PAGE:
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Arizona lawmakers use social media to document Trump’s inauguration

Arizona Treasurer Jeff DeWit, middle, poses with Deputy Campaign Manager David Bossie, right, and former campaign manager Corey Lewandowski before Donald Trump's inauguration on Friday, January 20, 2017. (Twitter photo/@JeffDeWitAZ)

PHOENIX — As Donald Trump officially made the transition from president-elect to 45th president of the United States on Friday, several Arizona lawmakers traveled to D.C. — and used social media to document history taking place.

Arizona Sen. John McCain sent out a tweet late Friday afternoon, congratulating the president and Vice President Mike Pence and looking ahead to “address the many challenges facing our nation.”

But according to reporters in Washington, things did not seem as cordial behind the scenes.

Former Arizona Gov. Jan Brewer has been an outspoken supporter of Trump throughout his campaign, and expressed her gratitude for his appointment on Twitter.

Arizona Treasurer Jeff DeWit joined Brewer in congratulating the new president.

DeWit posted on Twitter that the inaugural was “well attended by #TeamTrump,” as he posed with Deputy Campaign Manager David Bossie and former campaign manager Corey Lewandowski.

His wife, Marina, also posted a congratulatory tweet of her own.

Rep. Kyrsten Sinema, D-Tucson, said on Wednesday that “it’s her job” to attend the inauguration, even as Democratic Reps. Ruben Gallego and Raul Grijalva said they would not attend in protest.

Instead of attending the inauguration, Grijalva held a town hall event in Tucson.

Gallego did not disclose his plans for the day, but tweeted from his personal account that the American people need to “make sure he remembers” that they are his boss.

Arizona Gov. Doug Ducey congratulated the president and Pence in a tweet Friday, while vowing to work with Trump “to create boundless opportunities for all Americans and Arizonans.”

Mark Brnovich, state attorney general, tweeted a photo in front of the Capitol building with his wife Susan, calling it an “honor” to attend.

Former Maricopa County Sheriff Joe Arpaio was also in attendance on Inauguration Day, tweeting about the concert the night before and the inaugural parade.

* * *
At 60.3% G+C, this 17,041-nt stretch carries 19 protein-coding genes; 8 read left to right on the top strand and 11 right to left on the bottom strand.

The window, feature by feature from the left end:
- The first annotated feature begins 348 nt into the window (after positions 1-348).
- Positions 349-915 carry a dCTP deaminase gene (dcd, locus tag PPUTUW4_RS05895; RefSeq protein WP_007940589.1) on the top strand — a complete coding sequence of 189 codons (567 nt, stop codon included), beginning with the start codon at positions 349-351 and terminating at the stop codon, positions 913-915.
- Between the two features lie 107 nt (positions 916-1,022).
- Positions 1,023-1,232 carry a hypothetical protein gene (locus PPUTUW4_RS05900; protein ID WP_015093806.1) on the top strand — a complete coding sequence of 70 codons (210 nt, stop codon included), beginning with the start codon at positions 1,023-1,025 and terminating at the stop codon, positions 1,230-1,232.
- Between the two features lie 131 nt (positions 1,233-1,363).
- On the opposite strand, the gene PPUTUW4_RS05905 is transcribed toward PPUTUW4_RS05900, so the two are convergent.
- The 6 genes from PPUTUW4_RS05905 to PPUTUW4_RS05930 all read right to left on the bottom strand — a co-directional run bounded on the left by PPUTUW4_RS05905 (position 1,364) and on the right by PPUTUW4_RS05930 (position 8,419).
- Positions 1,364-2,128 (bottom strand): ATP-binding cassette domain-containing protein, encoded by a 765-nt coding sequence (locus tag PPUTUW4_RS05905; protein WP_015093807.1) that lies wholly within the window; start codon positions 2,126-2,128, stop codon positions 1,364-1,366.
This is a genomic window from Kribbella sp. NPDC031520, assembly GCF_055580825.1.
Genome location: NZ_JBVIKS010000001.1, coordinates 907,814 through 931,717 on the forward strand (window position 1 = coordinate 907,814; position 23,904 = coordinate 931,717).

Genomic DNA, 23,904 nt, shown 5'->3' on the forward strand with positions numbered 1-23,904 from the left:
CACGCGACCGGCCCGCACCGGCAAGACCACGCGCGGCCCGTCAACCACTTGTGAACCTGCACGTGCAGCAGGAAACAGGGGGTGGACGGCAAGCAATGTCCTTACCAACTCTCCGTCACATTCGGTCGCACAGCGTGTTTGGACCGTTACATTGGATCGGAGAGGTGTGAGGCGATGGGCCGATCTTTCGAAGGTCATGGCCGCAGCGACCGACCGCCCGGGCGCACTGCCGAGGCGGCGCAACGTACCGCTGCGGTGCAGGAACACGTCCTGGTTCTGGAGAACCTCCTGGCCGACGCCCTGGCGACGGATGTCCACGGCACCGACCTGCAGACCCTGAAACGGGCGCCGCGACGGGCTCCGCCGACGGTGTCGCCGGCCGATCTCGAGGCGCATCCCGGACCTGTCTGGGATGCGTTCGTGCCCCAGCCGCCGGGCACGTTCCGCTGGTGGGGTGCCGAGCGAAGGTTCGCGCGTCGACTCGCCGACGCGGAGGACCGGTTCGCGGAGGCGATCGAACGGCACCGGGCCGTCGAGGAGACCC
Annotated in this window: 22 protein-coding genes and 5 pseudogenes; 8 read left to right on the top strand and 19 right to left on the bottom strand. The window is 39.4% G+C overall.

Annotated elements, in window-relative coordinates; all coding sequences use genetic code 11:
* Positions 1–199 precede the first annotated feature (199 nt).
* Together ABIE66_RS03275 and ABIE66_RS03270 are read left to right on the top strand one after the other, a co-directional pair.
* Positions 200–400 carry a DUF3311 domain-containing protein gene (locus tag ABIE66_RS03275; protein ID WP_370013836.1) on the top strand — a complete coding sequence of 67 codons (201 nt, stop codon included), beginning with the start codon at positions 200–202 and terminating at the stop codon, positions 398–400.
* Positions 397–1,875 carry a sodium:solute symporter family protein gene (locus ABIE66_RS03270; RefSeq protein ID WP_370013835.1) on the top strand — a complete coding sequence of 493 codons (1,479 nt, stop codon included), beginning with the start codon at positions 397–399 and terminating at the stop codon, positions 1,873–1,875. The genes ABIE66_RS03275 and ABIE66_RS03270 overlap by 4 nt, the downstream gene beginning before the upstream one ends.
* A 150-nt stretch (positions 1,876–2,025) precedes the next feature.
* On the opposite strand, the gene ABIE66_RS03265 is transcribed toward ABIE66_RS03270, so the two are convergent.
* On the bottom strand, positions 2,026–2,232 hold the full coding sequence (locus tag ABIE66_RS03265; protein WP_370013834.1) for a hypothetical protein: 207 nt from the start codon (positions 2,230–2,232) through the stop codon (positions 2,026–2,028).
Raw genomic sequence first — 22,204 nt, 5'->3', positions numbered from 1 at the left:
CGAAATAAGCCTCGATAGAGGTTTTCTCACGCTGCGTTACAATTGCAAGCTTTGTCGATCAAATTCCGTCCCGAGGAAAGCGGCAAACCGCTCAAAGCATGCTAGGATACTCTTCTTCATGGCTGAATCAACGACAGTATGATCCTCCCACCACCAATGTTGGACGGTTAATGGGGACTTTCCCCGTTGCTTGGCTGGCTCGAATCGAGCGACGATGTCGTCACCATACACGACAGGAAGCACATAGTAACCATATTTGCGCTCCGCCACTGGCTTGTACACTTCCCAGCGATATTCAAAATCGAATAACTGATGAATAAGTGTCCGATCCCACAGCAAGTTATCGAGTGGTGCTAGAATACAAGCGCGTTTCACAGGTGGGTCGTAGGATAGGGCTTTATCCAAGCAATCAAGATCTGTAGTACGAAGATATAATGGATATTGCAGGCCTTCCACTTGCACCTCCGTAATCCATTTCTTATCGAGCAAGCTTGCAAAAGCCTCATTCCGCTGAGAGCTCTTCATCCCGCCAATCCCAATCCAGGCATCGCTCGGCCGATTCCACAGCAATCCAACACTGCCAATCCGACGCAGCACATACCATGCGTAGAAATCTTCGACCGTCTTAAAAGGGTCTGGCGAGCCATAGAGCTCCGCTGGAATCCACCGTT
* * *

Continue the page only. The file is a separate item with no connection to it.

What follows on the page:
Chairman of the Arizona Republican Party, Robert Graham, showed a less grandiose side of the inauguration in a Facebook post, with a compilation of photos showing attendees donning ponchos and dodging the rain — but still smiling, nonetheless.

Incoming Arizona Rep. Andy Biggs tweeted his support of the new president on Friday, while Rep. David Schweikert provided a resting place for his daughter and State Sen. Carlyle Begay tweeted a photo of him walking in the inaugural parade with Navajo Code Talkers.

Twitter and other forms of social media weren’t just used by Arizona lawmakers to document their inauguration day festivities: Trump, the King of Twitter himself, tweeted that Friday would “be remembered as the day the people became the rulers of this nation again.”

The peaceful transfer of power was also demonstrated through the transfer of the official @POTUS account, which as of Friday afternoon, was wiped clean of Barack Obama’s tweets and replaced with a single one from Trump.

The @FLOTUS, @VP and @WhiteHouse accounts are also officially under the Trump Administration’s control.

But no worries, Obama isn’t saying goodbye to Twitter anytime soon. On Friday afternoon he tweeted from his personal account, @BarackObama, “Back to the original handle. Is this thing on?”

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